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Multiple pregnancies have been increasing in prevalence over the last 40 years, and are known to carry higher risks of stillbirth, premature birth, cerebral palsy, and risks to the mother. It can also put immense strain on the physical and mental health of the families, as well as pose an economical burden. Current research has however focused mostly on singleton pregnancies.

The Priority Setting Partnership for twins and multiples was therefore created to identify the most important research questions for multiples, with a long-term goal to reduce poor outcomes in multiple births, as well as improve the physical and psychological wellbeing of the families. The process consisted of an initial survey of research questions, collation of the questions and comparing these to existing research, identifying questions which have not been previously answered, prioritising these further in a secondary survey, and finally, identifying the top 10 most important questions in a workshop of parents and healthcare professionals.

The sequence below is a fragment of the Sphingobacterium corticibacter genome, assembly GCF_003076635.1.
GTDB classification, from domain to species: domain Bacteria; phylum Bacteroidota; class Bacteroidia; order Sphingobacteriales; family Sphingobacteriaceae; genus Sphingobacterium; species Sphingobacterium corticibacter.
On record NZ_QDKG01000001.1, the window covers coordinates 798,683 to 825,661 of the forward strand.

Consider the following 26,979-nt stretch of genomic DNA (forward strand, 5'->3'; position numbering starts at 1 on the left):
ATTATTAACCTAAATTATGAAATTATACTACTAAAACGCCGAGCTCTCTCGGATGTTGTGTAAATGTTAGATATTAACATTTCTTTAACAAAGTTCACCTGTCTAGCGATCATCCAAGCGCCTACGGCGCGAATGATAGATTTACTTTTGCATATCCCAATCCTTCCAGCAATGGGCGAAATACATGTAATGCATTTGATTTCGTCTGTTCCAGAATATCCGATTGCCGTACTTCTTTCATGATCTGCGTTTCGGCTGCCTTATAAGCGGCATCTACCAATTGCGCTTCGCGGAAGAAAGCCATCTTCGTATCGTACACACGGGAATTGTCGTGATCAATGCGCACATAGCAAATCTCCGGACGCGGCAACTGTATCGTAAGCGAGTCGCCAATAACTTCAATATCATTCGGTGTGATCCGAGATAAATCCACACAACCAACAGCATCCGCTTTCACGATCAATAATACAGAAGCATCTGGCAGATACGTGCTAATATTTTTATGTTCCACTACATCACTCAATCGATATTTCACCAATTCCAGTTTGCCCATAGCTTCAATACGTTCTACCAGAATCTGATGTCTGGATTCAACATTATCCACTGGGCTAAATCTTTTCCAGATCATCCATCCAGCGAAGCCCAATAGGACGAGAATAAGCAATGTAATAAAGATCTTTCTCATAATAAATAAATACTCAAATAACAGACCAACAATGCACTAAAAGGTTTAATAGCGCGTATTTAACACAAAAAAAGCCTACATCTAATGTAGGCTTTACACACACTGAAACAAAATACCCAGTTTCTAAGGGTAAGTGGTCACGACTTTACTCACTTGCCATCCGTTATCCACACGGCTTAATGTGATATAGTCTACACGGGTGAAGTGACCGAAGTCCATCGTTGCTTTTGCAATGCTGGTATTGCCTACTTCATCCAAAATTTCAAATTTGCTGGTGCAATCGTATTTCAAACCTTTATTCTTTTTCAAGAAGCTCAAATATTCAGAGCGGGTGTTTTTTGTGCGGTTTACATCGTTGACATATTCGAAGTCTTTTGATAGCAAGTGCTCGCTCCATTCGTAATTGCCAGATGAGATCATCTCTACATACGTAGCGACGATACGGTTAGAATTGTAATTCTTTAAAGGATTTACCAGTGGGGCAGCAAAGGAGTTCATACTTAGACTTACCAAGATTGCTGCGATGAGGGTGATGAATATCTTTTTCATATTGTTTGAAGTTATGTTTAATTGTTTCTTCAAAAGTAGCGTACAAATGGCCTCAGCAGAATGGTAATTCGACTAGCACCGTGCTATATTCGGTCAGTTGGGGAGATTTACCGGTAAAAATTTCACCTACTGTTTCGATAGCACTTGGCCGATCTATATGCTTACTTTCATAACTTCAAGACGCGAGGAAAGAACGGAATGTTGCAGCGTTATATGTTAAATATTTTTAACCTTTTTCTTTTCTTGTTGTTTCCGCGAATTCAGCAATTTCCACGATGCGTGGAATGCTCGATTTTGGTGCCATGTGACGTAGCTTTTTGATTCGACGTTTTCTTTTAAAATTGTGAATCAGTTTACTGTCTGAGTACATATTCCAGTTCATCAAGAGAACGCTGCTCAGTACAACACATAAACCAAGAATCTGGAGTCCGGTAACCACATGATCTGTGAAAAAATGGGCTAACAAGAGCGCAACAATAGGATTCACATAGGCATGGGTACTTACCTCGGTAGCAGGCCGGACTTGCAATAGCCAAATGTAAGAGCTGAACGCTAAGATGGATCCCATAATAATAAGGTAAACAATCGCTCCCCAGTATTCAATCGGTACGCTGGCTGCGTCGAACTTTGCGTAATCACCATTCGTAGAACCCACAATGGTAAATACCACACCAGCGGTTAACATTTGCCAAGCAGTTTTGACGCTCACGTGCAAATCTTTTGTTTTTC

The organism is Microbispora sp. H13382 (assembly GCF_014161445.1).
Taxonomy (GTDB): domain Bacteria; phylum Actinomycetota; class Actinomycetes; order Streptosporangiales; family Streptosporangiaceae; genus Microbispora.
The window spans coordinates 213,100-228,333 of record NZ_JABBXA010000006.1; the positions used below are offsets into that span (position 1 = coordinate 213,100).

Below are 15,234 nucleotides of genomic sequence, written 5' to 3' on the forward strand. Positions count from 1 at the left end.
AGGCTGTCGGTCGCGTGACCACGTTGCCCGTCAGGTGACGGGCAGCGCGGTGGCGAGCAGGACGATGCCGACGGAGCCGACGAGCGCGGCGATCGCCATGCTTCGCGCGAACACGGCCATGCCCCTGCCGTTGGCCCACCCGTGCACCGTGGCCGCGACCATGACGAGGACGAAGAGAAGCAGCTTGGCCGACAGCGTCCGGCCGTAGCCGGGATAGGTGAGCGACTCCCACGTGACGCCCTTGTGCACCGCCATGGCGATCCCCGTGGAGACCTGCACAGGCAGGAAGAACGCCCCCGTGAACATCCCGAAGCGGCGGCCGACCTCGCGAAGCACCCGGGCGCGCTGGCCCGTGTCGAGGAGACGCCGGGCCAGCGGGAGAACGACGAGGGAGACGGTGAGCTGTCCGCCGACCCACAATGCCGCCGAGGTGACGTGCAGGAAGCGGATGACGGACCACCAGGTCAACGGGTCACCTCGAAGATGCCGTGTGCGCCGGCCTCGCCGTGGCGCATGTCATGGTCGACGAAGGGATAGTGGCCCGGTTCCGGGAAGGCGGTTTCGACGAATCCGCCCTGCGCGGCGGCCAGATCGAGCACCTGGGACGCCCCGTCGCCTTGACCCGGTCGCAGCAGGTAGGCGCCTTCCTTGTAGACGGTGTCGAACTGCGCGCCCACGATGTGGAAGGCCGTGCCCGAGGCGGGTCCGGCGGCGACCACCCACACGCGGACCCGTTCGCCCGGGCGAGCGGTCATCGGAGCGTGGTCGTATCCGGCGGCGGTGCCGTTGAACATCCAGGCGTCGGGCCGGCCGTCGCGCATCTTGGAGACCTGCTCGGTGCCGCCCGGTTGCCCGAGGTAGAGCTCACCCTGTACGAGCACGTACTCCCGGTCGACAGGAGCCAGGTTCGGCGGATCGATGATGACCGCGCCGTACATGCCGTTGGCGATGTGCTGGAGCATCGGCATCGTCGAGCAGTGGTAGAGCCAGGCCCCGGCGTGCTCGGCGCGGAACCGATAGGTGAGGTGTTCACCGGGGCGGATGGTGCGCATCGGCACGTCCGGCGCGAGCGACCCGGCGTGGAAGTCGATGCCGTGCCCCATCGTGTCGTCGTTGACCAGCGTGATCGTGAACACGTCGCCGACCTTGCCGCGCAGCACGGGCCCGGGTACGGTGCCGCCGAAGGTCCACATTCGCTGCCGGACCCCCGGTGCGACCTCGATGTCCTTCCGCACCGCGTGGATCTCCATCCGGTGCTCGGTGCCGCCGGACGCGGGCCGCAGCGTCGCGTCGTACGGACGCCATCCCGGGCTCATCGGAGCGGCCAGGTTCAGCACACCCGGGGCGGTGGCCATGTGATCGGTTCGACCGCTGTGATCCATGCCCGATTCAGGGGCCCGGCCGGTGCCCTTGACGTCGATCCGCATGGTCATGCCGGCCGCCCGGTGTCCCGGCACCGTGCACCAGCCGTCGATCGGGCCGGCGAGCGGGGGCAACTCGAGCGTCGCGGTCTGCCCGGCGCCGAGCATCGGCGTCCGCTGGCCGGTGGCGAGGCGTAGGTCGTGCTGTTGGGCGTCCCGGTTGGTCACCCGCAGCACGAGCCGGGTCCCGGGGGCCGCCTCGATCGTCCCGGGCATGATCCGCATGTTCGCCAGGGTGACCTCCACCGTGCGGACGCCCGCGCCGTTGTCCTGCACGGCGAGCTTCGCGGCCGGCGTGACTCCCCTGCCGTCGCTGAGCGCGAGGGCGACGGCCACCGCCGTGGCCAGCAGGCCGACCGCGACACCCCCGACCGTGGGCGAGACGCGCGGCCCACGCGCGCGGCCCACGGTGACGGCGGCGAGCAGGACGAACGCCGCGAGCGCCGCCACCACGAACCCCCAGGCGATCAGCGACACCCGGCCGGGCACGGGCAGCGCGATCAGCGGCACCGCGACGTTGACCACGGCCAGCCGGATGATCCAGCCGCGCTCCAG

This process was overseen by a steering group of experts and parent group leads, and we received an overwhelming response from 1120 people from 31 countries. Having identified the top 10 most important unanswered questions in multiple births, we believe this will provide credible direction for future research in improving the wellbeing of multiples and their families.

Research priorities for the future health of multiples and their families: The Global Twins and Multiples Priority Setting Partnership